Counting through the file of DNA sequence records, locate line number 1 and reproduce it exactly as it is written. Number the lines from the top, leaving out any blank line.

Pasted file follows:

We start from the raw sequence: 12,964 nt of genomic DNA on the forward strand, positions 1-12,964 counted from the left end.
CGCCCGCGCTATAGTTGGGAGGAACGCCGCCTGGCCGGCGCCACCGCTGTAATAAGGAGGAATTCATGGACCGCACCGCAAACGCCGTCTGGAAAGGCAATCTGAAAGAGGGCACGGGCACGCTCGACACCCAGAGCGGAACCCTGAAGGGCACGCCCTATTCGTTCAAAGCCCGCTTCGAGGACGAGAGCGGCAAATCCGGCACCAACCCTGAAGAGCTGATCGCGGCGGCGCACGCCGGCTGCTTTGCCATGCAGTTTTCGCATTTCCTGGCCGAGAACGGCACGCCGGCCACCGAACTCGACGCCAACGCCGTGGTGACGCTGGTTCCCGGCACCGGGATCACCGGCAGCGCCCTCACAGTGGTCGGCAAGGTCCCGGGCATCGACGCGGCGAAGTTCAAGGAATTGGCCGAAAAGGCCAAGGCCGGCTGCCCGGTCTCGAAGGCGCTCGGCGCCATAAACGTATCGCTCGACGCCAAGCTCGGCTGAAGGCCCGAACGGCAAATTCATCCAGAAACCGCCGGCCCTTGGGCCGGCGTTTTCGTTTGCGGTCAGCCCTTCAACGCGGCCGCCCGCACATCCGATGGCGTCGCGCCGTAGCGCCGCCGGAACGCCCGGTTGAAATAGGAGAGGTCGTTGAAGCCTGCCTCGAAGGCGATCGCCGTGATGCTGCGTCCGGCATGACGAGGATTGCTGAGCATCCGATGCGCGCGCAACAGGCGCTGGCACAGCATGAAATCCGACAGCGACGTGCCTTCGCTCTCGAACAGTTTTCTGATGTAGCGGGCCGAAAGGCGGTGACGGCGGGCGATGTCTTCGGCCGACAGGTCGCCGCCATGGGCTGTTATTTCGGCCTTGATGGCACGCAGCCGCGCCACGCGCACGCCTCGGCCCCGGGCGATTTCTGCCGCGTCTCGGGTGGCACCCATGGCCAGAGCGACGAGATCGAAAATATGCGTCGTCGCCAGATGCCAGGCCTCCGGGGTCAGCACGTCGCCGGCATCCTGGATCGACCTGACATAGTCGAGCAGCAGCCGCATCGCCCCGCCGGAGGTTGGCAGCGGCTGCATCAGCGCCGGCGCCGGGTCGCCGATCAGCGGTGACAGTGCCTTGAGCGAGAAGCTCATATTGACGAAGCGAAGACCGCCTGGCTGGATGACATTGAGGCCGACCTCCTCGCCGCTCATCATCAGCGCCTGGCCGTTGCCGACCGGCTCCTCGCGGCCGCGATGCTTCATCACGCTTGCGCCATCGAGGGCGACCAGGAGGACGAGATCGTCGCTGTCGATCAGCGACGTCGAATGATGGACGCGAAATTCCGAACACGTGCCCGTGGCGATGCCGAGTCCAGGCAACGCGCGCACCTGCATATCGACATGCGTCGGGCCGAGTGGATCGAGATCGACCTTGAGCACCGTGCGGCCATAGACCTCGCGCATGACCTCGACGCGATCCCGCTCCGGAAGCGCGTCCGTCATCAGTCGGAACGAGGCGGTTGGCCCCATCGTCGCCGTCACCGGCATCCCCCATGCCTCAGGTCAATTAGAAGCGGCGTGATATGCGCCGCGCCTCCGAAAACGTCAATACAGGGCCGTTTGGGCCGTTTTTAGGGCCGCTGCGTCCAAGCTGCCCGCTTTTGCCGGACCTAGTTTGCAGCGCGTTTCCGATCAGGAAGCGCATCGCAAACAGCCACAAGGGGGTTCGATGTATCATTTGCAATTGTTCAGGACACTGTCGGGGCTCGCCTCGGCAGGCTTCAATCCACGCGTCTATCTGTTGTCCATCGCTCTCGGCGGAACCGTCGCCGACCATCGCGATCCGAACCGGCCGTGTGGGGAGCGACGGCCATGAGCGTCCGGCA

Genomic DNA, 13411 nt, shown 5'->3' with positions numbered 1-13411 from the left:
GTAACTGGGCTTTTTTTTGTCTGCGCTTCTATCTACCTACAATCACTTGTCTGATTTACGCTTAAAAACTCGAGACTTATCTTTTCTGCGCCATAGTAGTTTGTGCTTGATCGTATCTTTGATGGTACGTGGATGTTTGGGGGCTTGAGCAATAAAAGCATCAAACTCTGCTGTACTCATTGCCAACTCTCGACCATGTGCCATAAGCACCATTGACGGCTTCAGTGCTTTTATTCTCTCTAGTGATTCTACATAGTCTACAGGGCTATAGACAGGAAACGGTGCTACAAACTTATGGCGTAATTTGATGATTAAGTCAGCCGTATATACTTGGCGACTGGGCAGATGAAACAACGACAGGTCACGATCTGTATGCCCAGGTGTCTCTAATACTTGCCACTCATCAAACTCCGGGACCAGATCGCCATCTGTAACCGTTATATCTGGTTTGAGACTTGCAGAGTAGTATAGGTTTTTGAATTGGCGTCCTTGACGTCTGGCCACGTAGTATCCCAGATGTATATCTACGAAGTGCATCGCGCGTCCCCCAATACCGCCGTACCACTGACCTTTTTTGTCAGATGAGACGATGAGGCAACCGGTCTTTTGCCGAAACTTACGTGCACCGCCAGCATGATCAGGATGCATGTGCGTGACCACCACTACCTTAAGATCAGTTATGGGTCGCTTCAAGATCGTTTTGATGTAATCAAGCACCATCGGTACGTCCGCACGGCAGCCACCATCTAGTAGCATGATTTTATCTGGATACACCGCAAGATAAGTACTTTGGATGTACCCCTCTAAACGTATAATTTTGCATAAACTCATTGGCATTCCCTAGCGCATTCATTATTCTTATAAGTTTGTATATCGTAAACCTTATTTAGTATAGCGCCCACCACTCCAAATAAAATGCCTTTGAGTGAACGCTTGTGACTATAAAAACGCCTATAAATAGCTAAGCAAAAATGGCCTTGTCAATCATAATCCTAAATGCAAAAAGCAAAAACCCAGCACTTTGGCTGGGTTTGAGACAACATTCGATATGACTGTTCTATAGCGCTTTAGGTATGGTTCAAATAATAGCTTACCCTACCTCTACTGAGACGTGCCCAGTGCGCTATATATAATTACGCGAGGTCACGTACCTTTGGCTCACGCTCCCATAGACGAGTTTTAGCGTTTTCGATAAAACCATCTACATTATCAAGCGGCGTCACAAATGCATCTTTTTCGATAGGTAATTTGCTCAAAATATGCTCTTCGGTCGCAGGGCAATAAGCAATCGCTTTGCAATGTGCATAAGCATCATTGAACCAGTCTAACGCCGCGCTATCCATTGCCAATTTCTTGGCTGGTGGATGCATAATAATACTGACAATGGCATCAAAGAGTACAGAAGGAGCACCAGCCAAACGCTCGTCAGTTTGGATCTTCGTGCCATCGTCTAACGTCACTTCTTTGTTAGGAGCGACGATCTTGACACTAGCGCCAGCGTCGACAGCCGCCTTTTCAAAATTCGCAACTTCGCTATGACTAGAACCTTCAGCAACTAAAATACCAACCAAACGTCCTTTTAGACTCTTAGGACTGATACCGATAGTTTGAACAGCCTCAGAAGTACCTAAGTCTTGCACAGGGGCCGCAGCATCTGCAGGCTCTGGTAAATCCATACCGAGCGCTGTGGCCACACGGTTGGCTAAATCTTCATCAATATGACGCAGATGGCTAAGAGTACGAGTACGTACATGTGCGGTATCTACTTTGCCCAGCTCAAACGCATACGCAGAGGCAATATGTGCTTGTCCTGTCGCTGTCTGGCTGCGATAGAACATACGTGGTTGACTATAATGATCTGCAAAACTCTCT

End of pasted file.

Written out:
We start from the raw sequence: 12,964 nt of genomic DNA on the forward strand, positions 1-12,964 counted from the left end.